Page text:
For Miranda, the only thing worse than being Charlotte's 34-year-old bridesmaid was being a 34-year-old bridesmaid without a date. With the wedding less than a week away, Miranda fell prey to the siren song of a New York singles event: Multi-dating.
$20 bought you seven mini-dates, each eight minutes long which incidentally is about as long as blind dates should be.
- Hi. I'm Miranda Hobbes.
- Dwight Owens. Private wealth group at Morgan Stanley Investment Management for high net-worth individuals and pension plans. Like my job, been there five years, divorced, no kids, not religious. I live in New Jersey, speak French and Portuguese. ........... Business School. Any of this appealing?
- Sure. Portuguese, that's impressive.
- Obrigado. What about you, Mandy?
- I'm a lawyer at a mid-sized firm. Actually, I was recently made partner.
- Certainly. Well, as you can see, we've had lots of letters, erm, in response to our name quest.
- Yes, we know that most of you out there have met people with amusing or unusual names.
- And so we asked you to send in and write and tell us what names they were.
- Yes, and what corkers you've sent us. Thanks so much.
- Yes, I've, for instance, got a letter here. "Dear Mr Fry and Laurie, There is a man who comes to wash my windows once a month whose name is Jervillian Swike. It always makes me laugh a great deal." That was sent in by Mr Suckmaster Burstingfoam of Ipswich.
This is an absolute favourite of mine here. "Dear A Bit of Fry & Laurie, I was at school with a boy called Donald Duck and later went out with a woman named Soilia Piffin. Yours, Peter Cummin-Myear."
-5 pounds on its way to you, Mr Cummin-Myear.
Well, then here's another. "Dear 'A Bit of Fry & Laurie', My wife's first husband was called Simon Coggie. I still split my sides whenever I hear that stupid name. Yours faithfully, Frigmy Popplehate-Fresharse."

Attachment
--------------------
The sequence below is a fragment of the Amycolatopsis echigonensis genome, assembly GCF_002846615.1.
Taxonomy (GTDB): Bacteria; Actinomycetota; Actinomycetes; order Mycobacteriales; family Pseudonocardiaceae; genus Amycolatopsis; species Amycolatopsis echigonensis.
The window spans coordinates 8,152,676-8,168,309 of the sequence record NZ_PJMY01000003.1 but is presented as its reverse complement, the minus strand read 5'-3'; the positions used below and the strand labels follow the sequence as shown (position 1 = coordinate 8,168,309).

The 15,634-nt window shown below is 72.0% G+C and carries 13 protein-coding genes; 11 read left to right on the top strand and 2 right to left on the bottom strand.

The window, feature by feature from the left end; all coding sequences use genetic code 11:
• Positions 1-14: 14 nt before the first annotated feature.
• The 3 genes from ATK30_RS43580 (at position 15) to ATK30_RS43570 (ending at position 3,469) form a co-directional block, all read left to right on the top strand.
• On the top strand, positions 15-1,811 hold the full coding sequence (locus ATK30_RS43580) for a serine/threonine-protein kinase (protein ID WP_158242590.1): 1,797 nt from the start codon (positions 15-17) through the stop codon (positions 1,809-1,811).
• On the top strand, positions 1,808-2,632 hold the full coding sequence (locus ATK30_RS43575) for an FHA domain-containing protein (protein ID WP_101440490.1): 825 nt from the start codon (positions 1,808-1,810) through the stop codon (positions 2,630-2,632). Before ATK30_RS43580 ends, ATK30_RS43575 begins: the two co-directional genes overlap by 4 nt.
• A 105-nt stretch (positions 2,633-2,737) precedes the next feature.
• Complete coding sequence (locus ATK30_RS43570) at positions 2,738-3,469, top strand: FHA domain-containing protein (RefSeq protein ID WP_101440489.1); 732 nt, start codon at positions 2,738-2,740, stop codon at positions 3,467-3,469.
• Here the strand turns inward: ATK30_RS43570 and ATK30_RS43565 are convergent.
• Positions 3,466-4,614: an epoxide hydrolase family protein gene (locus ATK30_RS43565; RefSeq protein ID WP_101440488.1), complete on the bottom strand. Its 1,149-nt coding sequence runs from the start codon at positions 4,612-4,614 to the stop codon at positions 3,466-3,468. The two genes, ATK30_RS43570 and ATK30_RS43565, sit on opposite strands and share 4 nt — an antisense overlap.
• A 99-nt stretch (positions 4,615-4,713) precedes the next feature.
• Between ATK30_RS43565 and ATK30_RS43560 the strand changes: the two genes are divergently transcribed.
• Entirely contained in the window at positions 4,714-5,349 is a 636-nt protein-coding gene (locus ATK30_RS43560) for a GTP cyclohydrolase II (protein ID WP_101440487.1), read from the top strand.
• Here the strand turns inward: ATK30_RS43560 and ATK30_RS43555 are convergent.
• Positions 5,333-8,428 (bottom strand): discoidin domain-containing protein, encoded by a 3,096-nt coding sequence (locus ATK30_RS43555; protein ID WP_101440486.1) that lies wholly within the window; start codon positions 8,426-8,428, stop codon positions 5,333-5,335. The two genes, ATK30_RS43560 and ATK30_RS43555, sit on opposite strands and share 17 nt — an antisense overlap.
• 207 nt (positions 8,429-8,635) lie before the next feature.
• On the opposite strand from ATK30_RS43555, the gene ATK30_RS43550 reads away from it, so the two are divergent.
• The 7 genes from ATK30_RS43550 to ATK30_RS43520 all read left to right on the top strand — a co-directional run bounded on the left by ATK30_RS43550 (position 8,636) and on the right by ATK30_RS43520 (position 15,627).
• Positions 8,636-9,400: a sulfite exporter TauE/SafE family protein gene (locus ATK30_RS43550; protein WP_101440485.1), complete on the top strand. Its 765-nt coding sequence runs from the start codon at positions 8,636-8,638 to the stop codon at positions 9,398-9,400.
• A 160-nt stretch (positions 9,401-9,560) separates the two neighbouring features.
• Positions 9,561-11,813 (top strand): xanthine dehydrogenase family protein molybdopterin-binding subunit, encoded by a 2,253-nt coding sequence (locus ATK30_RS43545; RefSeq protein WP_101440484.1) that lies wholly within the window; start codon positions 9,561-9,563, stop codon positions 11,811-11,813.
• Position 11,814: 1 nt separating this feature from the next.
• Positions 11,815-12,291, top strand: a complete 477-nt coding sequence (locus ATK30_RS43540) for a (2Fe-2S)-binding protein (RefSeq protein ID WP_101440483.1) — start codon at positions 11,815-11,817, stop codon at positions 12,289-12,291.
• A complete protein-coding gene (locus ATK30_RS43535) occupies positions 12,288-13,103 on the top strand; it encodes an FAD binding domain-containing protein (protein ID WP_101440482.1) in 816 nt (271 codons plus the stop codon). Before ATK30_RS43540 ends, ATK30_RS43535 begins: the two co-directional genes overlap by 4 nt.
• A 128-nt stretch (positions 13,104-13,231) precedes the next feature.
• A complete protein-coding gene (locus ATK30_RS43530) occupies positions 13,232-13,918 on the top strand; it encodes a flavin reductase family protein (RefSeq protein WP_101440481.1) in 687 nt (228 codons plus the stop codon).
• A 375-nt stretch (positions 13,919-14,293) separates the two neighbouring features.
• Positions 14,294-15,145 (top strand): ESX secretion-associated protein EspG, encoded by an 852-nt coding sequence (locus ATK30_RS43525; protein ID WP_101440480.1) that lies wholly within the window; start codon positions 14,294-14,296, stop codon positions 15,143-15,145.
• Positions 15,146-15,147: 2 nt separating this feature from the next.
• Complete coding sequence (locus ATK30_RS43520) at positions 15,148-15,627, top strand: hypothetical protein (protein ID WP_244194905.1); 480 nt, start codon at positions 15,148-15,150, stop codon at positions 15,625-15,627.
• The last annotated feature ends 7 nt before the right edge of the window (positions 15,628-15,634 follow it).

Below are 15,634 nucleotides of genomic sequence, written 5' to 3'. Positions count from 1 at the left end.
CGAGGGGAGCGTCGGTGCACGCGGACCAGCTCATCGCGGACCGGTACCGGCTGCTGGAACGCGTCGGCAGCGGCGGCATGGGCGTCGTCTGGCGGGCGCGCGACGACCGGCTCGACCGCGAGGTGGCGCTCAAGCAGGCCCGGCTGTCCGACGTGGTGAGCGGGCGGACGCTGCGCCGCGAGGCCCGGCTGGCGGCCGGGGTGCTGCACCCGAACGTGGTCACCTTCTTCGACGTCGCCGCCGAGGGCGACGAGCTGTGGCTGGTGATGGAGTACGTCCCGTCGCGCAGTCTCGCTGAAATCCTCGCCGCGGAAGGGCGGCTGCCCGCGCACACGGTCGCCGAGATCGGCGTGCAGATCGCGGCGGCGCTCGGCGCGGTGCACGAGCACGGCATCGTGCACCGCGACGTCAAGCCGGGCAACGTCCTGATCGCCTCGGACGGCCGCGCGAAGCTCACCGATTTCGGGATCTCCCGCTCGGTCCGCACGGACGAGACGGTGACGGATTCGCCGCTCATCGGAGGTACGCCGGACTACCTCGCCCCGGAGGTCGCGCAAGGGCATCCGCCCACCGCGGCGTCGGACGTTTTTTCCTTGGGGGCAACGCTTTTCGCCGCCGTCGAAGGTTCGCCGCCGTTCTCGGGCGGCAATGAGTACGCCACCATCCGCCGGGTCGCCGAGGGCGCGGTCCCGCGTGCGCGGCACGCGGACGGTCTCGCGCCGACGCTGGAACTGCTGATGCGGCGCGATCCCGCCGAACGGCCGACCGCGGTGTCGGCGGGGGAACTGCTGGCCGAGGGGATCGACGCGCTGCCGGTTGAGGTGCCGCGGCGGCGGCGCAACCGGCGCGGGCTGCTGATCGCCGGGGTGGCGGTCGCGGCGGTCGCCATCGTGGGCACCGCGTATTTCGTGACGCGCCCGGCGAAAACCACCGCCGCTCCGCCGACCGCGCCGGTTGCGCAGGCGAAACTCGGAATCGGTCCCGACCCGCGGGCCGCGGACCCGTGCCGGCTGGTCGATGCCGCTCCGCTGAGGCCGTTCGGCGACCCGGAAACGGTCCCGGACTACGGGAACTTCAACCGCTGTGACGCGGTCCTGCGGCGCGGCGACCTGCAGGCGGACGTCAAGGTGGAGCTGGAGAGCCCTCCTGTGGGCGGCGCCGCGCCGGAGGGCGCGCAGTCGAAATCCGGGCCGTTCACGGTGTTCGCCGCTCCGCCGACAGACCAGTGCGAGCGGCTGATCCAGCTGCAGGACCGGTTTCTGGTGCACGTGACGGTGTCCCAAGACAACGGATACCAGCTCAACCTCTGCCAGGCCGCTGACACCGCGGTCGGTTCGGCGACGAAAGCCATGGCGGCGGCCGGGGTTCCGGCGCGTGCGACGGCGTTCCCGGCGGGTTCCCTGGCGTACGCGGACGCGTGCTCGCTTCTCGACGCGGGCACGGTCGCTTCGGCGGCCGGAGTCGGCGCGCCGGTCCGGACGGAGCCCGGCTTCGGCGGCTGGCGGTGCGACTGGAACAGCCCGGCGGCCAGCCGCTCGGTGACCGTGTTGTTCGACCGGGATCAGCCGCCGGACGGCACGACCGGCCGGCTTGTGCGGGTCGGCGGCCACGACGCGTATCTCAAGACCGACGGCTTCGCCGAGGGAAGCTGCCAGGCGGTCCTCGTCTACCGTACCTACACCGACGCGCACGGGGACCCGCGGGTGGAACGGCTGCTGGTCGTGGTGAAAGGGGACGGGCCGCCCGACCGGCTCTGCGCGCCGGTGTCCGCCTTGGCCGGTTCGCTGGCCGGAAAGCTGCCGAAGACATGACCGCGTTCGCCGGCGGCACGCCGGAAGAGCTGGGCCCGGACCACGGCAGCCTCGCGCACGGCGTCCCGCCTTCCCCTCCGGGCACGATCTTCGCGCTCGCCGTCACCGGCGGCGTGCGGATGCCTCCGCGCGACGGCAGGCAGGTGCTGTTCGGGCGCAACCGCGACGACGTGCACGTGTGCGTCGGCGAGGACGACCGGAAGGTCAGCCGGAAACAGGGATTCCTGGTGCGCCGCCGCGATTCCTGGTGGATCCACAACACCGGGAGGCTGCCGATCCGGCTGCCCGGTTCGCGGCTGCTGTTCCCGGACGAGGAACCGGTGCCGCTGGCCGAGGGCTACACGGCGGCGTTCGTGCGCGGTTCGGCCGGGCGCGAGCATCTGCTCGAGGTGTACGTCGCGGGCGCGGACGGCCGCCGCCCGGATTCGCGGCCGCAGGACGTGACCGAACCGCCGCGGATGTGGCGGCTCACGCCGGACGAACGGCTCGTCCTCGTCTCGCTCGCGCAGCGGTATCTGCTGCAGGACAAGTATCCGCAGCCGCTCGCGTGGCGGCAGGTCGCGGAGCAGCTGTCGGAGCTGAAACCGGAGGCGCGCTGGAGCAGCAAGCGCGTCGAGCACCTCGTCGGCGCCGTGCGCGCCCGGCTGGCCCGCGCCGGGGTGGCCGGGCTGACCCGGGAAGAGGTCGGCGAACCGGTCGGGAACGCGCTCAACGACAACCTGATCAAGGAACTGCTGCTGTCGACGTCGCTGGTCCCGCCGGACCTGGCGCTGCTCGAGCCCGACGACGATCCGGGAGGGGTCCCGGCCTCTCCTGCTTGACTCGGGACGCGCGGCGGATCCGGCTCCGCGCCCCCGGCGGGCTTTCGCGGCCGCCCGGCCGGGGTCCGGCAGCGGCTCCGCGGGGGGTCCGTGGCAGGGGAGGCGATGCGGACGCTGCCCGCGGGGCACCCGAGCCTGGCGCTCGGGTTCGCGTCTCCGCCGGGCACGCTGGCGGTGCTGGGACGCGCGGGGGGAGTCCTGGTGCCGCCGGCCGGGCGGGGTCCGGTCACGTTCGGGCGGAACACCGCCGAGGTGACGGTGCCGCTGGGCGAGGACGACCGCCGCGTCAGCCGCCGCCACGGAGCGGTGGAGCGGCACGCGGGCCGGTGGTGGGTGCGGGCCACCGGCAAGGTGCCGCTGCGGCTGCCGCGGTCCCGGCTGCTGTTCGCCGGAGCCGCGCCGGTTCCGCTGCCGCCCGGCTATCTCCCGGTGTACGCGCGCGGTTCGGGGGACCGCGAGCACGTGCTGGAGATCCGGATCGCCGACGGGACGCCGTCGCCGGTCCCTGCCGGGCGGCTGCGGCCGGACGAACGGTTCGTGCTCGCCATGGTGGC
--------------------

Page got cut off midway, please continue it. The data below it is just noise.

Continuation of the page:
- Well, absolutely tremendous response all around. Thanks so much to those of you who sent these in. Meanwhile...
Hugh: Or do you want to know Mr Nipple's address, whoever he is?
Stephen: Your address please, sir.
Hugh: Alright. My address is Number twenty-two ... (Hugh tapdances, slaps Stephen) ... Kings Lynn.
Stephen: Now watch it.
Stephen: Just watch it.
Hugh: Watch what, for heaven's sake?
Stephen: You do realise, do you, that assaulting a police officer is an extremely serious offence?
Hugh: Yes, I imagine it probably is. Very serious. But telling a police officer your address, on the other hand, is probably not very serious, is it? Or is it? Perhaps the law's changed since I last looked. Perhaps the Home Secretary has had to take stern measures against the rising tide of people giving their address to policemen whenever they're asked to.
Stephen: Alright. Alright. My fault. Ask a stupid person and you get a stupid answer.
Hugh: I beg your pardon?
Stephen: So, can I just check this with you, Mr ... (Drops lighter) ... ?
Stephen: Just to make sure I've got this right. Your address is ... number twenty-two ... (Tapdances, punches Hugh) ... Kings Lynn?
Hugh: No, no, no! What's the matter with you? Are you deaf? It's ... (Tapdances, slaps Stephen) ... Kings Lynn.
Stephen: Oh I'm sorry. I though you said ... (Tapdances, punches Hugh) ... Kings Lynn.
Hugh: Well I didn't.
Stephen: My apologies sir. I can't read my own writing.
Hugh: Well get a typewriter.
Stephen: If only we could afford it. Actually, at some angles, this almost looks like ... twenty-two ... (Tapdances, hits Hugh with a cricket bat) ... Kings Lynn.
Hugh: That was too hard.
Stephen: Oh I'm sorry sir. You're right. We really should get a typewriter.
Hugh: That was too hard.
Stephen: Well sir, you must admit that it's an unusual address for anyone to get the hang of ...
Hugh: Never mind the fucking sketch! That was too hard. That really hurt.
Stephen: Oh diddums. Did the nasty actor hit the poor little twerp ...